VoltSafe Blog Team – January 19, 2023
The mass transportation industry is moving towards sustainability and safety. Why shouldn’t access to electricity move in the same direction?
VoltSafe’s recent presence at CES 2023 reinforced to our team the desire and excitement that industries and the public alike have for innovation. Even though we may have been the only company at CES to do what we do, the LV Convention Centre, Venetian Exhibition Halls, and the Aria were not short of other inventive tech companies that were ready to change the world with their approach to solving a common problem. The spirit of innovation has been around for centuries. All we have to do is look around us. Take the transportation industry for example. The car, bus, plane and train that we use to or from our jobs or while on vacation didn’t always operate the way it does today. In this edition of VoltSafe’s ‘If it works, why change?’ blog series, we take a look at the companies that have changed the way we move around to make transportation safe, sustainable and efficient.
Virgin Atlantic recently announced its first “net zero” flight. Using waste oil, the Boeing 787 from London to New York will take to the skies in 2023.
Hydrogen-fuelled planes are also in the works at Airbus. The airplane manufacturer has been working hard to electrify air transport since 2010. Air Canada plans to have 30 electric hybrid regional aircraft with 30 seat capacity in service by 2028.
Meanwhile, Wright Electric, a startup based in Los Angeles is developing a 186-seat commercial jet that will be available starting in 2030.
However, airlines aren’t the only transportation industry to change the way it transports passengers.
The locomotive industry has evolved through a number of changes starting with The Penydarren Locomotive, the first high pressure steam engine. But it wasn’t until 1830 that the steam locomotive gained some real traction. Killingworth Railway debuted the first intercity railway from Liverpool to Manchester that year. The company eventually became the established builder of steam locomotives in the US, UK and continental Europe with 2440 miles of railway across Britain alone.
In 1881, Werner Von Siemens, founder of Siemens AG electrified the locomotive and introduced the first electric tram line to Berlin, Germany. Electric trams became the norm in Brighton and Vienna in 1883. The popularity of these clean-burning modes of transportation meant that electric trains could also transport passengers in underground subways and tunnels. Along came Hungarian engineer Kálmán Kandó, who developed the first long-distance electric lines.
Dr. Rudolf Diesel (no relation to Vin of The Fast and Furious franchise) developed an internal combustion engine that became popular as the most economical efficient and least labour-intensively operated locomotive.
But diesel wasn’t as environmentally friendly as electricity. That’s why in 1945, electricity came back with a vengeance and diesel electric locomotives became popular as the result of finding a more environmentally friendly railway transport system. These trains have a rechargeable energy storage system on board which allows trains to charge an onboard battery.
In recent years, the push toward zero emissions led to the Hydrail system. Hydrail, not the name of a character from a Tolkien novel, but a locomotive concept, uses hydrogen fuel cells instead of diesel engines. It is more sustainable and is a clean form of energy because it emits nothing but water at the point of operation. The sources used to produce hydrogen are wind and nuclear energy.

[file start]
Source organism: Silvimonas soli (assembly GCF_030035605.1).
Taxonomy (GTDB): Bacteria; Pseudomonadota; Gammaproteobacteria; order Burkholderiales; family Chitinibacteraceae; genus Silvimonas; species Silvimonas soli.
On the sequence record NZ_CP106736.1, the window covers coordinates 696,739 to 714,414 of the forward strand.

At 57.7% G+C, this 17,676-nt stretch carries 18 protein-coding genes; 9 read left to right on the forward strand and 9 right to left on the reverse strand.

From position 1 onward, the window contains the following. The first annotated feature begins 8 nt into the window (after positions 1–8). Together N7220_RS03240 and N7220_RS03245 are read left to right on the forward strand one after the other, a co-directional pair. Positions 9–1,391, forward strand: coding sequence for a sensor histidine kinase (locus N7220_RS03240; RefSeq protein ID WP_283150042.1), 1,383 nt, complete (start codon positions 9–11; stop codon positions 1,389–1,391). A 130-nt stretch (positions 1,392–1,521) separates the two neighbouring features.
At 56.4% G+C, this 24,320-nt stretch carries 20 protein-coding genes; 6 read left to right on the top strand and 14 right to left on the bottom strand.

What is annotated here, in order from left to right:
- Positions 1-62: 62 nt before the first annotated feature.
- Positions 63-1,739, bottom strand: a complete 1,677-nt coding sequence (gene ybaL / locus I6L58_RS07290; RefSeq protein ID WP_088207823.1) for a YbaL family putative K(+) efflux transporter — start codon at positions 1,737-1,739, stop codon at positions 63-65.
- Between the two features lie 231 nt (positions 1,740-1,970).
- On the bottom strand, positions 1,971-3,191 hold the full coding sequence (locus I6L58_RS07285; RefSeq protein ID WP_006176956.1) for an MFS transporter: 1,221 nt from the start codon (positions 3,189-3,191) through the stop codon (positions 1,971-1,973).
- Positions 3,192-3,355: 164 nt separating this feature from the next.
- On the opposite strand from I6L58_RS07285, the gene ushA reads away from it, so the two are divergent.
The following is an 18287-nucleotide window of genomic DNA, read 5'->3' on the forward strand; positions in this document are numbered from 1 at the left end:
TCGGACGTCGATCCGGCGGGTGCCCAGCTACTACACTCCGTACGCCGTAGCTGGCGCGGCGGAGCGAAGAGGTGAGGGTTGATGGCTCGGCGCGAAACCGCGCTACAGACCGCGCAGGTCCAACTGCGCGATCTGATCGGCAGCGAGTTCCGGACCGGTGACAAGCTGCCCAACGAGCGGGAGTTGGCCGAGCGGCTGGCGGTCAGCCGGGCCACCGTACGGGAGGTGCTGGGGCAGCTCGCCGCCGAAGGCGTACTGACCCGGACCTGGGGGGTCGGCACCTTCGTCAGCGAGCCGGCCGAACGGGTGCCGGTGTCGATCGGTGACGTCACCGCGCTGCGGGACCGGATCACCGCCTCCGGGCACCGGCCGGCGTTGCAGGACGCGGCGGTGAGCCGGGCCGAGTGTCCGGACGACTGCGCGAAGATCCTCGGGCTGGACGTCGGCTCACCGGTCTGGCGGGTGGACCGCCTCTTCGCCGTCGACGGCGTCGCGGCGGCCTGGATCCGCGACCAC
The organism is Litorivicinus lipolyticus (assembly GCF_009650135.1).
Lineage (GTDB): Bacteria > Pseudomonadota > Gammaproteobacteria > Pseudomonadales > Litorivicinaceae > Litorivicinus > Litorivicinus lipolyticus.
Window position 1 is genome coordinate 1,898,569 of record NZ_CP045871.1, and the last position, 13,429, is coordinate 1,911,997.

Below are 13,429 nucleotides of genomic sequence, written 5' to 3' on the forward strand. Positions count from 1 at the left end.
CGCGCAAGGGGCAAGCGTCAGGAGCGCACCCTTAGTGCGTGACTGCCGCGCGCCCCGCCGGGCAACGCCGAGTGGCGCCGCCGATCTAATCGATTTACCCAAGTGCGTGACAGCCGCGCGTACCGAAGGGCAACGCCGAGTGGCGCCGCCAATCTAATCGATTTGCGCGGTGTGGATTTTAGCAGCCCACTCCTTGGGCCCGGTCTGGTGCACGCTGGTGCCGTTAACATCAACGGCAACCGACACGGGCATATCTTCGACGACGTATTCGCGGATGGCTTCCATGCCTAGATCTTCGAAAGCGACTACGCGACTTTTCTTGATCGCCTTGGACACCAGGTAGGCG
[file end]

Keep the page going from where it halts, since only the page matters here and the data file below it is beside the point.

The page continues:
From Henry Ford’s diesel-fuelled mode of transport to Tesla’s first electric vehicle, the car has been through quite a transformation. So have buses which started off as electric vehicles, then ran on diesel fuel and are now switching back to electrical or hydrogen fuelled modes of mass transportation. The need for sustainable and clean modes of transportation on the road requires continuous exploration of different energy sources to fuel engines. This inevitably means that innovative solutions are needed to develop modes of transportation that would allow us to travel not only cleanly but safely.
The drive towards electric and hydrogen powered passenger transportation means that the need for VoltSafe’s technology and our connectors to help power their systems is more critical than ever. Our technology will provide a safe and energy efficient means of powering these locomotives. This is why our engineers continue to work on improving the connection to electricity by making it safe, simple and smart. If we simply thought that the three-pronged plug and electrical outlets were good enough, then we wouldn’t have come up with a new standard in marine electrical safety and our customers would still be struggling to disconnect their block heaters using the standard three-prong electrical cord and risking electrocution. We believe that our drive to make access to power safe and smart led to being awarded not one but two awards for innovation at CES, one for VoltSafe Home and one for VoltSafe Marine. Check out That’s a Wrap blog for CES to learn more about our exciting time there. To learn more about how we are changing the way we access electricity, visit VoltSafe.com
At VoltSafe, in the spirit of Edison and his team, we strive to innovate and create a path forward when it comes to connecting to and managing electricity in a safe, simple and smart way, all while saving you time, energy, and money. We’re starting a series on ‘If it works, why change?’. Join the conversation. If you would like to learn more about VoltSafe’s patented tech, and why it’s important to evolve and change how we control and connect to electricity, follow us on Instagram, Twitter, Facebook, LinkedIn or TikTok. You can also subscribe to our YouTube Channel.